ABA Journal

Members Who Inspire

52 ABA Journal Members Who Inspire articles.

Darryl Wilson shares love of cooking with others during COVID-19 pandemic

Darryl Wilson, an in-house attorney at Tyson Foods in Springdale, Arkansas, has used cooking as a form of therapy during the COVID-19 pandemic. He launched his own Instagram account, where he regularly posts photos of his dishes, and taught two virtual cooking classes to members of the ABA Young Lawyers Division. “We always have to find things that make us happy and that are fulfilling or rewarding to us,” he says. “Mine just happens to be cooking.”

Meet 12 ABA members who inspired us in 2021

The ABA Journal regularly profiles exceptional ABA members in its Members Who Inspire series. In the past year, we featured many in the legal field who are encouraging and energizing others with their good work, including advocating for inmates on death row, mentoring prospective law students of African descent and fighting to stop bullying in the workplace.

August Hieber helps create access to legal services for older LGBT adults

August Hieber created Proud to Thrive, the first program in Chicago specifically designed to provide culturally responsive legal advocacy to LGBT older adults. Hieber recognized this population is less likely to access resources because of past experiences with discrimination and worked with the Center for Disability & Elder Law to host legal clinics and train other legal professionals on how to offer services.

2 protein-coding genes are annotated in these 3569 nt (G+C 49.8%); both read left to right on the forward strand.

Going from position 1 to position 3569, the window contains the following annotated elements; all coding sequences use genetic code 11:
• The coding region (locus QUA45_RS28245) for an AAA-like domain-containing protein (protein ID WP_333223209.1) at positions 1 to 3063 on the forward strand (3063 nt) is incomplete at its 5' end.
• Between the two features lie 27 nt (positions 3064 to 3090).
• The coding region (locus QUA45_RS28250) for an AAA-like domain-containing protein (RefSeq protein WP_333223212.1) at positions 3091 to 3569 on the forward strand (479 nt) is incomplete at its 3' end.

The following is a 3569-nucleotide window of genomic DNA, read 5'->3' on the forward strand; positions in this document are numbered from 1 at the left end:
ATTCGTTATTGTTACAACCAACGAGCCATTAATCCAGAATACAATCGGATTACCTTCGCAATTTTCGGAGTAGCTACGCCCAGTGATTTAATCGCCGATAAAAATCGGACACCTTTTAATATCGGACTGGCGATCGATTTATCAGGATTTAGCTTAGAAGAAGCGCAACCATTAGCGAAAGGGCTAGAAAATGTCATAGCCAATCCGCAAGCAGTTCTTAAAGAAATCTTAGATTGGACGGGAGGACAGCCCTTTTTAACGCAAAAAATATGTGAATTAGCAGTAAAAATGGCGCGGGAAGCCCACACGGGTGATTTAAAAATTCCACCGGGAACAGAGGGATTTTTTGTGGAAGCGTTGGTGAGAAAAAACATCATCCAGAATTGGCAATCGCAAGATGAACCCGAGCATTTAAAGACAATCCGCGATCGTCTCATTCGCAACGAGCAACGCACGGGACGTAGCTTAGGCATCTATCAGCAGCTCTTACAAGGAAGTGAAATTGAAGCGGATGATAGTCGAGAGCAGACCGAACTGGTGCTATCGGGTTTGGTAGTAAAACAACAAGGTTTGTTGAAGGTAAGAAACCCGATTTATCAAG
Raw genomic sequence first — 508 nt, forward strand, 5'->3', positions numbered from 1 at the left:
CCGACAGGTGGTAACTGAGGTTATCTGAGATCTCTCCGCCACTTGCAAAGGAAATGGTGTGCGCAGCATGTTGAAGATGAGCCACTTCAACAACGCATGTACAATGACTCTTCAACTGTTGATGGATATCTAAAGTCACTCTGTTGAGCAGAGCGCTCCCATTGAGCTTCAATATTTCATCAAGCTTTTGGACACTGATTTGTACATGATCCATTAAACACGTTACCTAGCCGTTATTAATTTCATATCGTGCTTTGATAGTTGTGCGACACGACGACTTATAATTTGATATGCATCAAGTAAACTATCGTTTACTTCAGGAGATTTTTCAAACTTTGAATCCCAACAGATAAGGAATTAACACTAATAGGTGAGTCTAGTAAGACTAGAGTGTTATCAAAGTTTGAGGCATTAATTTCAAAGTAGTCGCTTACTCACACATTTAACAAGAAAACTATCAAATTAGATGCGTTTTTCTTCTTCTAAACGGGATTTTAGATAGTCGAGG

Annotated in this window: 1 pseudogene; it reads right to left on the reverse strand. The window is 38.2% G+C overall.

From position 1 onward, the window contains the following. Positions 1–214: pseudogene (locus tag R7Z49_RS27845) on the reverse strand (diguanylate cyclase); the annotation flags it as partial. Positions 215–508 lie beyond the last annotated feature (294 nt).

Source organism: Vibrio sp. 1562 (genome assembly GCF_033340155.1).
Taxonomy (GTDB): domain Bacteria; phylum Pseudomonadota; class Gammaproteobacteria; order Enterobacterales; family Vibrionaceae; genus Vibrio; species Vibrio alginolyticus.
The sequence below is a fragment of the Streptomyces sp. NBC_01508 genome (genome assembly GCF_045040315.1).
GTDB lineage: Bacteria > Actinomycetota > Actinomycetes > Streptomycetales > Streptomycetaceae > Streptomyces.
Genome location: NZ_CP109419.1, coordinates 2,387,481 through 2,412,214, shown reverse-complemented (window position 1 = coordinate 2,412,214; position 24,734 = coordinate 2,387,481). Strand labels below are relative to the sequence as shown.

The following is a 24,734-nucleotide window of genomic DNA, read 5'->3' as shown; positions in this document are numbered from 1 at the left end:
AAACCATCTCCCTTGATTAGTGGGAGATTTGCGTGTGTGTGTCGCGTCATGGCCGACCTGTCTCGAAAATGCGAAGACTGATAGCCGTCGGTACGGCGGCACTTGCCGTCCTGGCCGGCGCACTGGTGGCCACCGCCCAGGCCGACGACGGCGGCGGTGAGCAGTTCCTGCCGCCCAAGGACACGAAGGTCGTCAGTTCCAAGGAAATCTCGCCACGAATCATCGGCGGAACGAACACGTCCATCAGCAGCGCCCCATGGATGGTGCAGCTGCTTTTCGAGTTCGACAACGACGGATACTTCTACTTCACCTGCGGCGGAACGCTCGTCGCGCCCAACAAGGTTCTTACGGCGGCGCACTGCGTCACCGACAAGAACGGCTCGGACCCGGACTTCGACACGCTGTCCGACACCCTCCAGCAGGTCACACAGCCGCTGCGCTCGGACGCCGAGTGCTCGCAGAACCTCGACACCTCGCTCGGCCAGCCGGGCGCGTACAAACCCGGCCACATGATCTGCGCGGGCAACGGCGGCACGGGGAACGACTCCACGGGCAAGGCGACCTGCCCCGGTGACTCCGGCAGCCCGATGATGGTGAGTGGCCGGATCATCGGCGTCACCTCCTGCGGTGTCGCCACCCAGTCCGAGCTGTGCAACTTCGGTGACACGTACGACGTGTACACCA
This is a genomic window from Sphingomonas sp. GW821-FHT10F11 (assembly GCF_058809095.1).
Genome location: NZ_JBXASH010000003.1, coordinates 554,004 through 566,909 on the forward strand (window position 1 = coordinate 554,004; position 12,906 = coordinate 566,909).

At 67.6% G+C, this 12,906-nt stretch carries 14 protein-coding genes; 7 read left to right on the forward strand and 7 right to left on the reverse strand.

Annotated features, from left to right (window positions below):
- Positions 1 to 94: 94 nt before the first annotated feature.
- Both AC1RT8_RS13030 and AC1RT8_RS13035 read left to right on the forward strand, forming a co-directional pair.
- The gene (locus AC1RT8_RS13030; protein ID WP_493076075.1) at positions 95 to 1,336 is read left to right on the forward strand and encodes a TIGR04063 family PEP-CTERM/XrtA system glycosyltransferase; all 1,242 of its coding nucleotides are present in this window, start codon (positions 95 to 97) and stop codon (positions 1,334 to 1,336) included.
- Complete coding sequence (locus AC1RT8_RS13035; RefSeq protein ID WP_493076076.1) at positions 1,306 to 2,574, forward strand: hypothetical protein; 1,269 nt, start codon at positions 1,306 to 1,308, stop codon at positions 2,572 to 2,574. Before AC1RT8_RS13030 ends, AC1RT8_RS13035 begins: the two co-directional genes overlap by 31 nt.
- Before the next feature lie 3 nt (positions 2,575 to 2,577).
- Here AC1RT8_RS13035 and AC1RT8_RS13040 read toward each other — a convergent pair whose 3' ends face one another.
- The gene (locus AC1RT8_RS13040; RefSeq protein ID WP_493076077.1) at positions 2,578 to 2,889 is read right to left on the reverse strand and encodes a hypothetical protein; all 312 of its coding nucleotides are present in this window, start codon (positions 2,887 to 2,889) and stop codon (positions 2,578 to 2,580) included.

David Yamada is fighting to end workplace bullying

“We’re taught to be really good at manipulating language as lawyers, and language is the stock-in-trade of bullying and abuse,” Prof. David Yamada says. “Most of the time, it’s not about physical aggression. It’s about commissions and omissions, I guess you could say, in terms of how people treat one another.”

Judge Neil Axel uses DUI court experience to tackle traffic safety

Judge Neil Axel works with the ABA’s Judicial Outreach Liaison and Judicial Fellows Program. As one of its two judicial fellows, Axel helps educate judges nationwide on issues involving impaired driving offenses, including drug-impaired driving; evidence-based sentencing practices to reduce recidivism; and the impact of the legalization of marijuana on highway safety. He also works closely with the program’s nine regional JOLs and 22 state JOLs, all of whom provide training and support on impaired driving and other highway safety issues to courts in their areas.

Law student Emily Dillan is an advocate for survivors of domestic and sexual violence

Emily Dillan went to the University of Massachusetts School of Law hoping to help survivors of domestic violence in her community, but through a new opportunity with the ABA, she could soon extend her advocacy across the country.

Tara Isa Koslov brings passion for antitrust law to the ABA

As a kid growing up in Brooklyn, Koslov thought she might pursue a career in journalism. That changed after Koslov saw a gunman shoot and wound her father as they walked together near their home in 1983. “My dad was such a good writer and communicator, but he was not a lawyer, so he was dependent on the lawyers to tell his story,” she says. “I thought, ‘I like to speak, and I love to write. Maybe I need to focus my skills in that direction instead.’”

Meet a health justice advocate working to prevent evictions during COVID-19 pandemic